SPAIN’s national political system used to be two-party, with the Socialists and the conservative Popular Party taking turns ruling since the 1980s. But all that began to change in the early 2010s, when groups like Podemos and Ciudadanos appeared on the scene. , mainly in an attempt to clean up the corruption.
Now, also thanks to the rise of far-right Vox, the political outlook is more fragmented than ever: the national government, for example, is run by a coalition of the Socialist Party and its junior partner Unidas Podemos (a union of left-wing groups). . ).
However, the administration lacks an active majority in Congress, so it must rely on support from other parties to get things done.
With local, regional and national elections scheduled for this year, the leader of the conservative Popular Party (PP), Alberto Núñez Feijoo, presented this Monday a plan to deal with this fragmentation and the problems it can cause to form governments after inconclusive elections. .
Feijoo has devised what he called an “institutional quality” scheme that includes a reform to the electoral law, and that would ensure that the candidate in the municipal elections with the most votes is elected mayor even if he does not have a majority.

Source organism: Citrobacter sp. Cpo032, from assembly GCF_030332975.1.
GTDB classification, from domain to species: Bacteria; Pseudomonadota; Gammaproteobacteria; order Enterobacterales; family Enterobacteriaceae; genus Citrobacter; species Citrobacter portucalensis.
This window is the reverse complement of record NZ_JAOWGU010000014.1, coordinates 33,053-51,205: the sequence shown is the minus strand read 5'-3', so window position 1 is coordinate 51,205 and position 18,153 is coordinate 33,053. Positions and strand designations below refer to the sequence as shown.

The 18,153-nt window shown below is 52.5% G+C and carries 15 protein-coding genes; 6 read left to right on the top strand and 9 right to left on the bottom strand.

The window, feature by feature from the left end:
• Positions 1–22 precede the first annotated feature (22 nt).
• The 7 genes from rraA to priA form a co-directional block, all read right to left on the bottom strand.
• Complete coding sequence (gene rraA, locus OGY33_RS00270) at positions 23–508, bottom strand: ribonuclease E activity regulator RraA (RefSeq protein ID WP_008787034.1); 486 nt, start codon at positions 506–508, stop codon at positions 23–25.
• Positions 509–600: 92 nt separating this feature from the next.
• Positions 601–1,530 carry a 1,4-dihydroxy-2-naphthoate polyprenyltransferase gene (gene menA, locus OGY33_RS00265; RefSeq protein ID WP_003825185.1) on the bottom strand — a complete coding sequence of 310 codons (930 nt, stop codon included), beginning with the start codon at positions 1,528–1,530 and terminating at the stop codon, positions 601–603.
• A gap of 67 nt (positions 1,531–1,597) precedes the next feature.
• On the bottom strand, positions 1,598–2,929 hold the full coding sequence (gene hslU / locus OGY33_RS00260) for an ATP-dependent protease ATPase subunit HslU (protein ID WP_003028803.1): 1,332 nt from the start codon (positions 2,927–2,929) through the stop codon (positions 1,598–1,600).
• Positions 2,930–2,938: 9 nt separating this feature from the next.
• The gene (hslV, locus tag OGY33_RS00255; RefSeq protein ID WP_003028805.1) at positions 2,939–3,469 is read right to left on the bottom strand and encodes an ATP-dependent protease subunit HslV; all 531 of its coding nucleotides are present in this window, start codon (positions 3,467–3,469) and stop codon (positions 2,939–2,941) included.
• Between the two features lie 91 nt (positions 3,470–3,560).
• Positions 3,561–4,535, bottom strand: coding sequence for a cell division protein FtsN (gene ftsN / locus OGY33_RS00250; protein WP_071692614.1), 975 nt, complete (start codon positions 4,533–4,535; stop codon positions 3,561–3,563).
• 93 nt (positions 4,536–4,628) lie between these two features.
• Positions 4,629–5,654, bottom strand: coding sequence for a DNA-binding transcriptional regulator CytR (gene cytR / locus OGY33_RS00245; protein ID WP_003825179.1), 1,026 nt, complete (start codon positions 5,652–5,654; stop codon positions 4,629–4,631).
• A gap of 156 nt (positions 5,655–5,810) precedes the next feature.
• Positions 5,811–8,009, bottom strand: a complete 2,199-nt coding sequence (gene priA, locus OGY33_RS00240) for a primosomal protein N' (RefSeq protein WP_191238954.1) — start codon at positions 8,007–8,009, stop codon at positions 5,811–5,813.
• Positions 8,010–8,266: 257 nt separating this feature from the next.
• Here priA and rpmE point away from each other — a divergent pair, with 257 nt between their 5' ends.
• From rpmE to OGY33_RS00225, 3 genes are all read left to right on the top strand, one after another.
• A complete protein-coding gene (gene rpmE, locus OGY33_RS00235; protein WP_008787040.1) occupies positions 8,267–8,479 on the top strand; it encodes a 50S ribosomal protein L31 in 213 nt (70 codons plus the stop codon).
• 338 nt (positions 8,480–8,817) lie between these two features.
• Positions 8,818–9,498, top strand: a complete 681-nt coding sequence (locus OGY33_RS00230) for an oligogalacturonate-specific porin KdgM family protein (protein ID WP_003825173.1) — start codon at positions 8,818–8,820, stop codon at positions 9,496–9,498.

In effect, it would be the party with the most votes that came to power.
The result of this, however, could lead to a lame duck administration, since opposition groups would have the votes to veto any proposal put forward.
For now, Feijoo has limited the plan to city councils, but party sources told Diario Español The country that could be extended both to the regions of the country and to the central government itself.
Such changes, however, would require consensus to modify not only the regional statutes but also the Spanish Constitution.
The PP leader has promised to make the change within his first 100 days in office if he comes to power in the general elections to be held at the end of 2023.
In the past, the party has made deals with other groups, such as the center-right Ciudadanos and the far-right Vox, to form governments, despite not being the party with the most votes. The PP currently governs Castilla y León in coalition with Vox.
Polls suggest that a PP-Vox government could be one of the likely results in this year’s general election.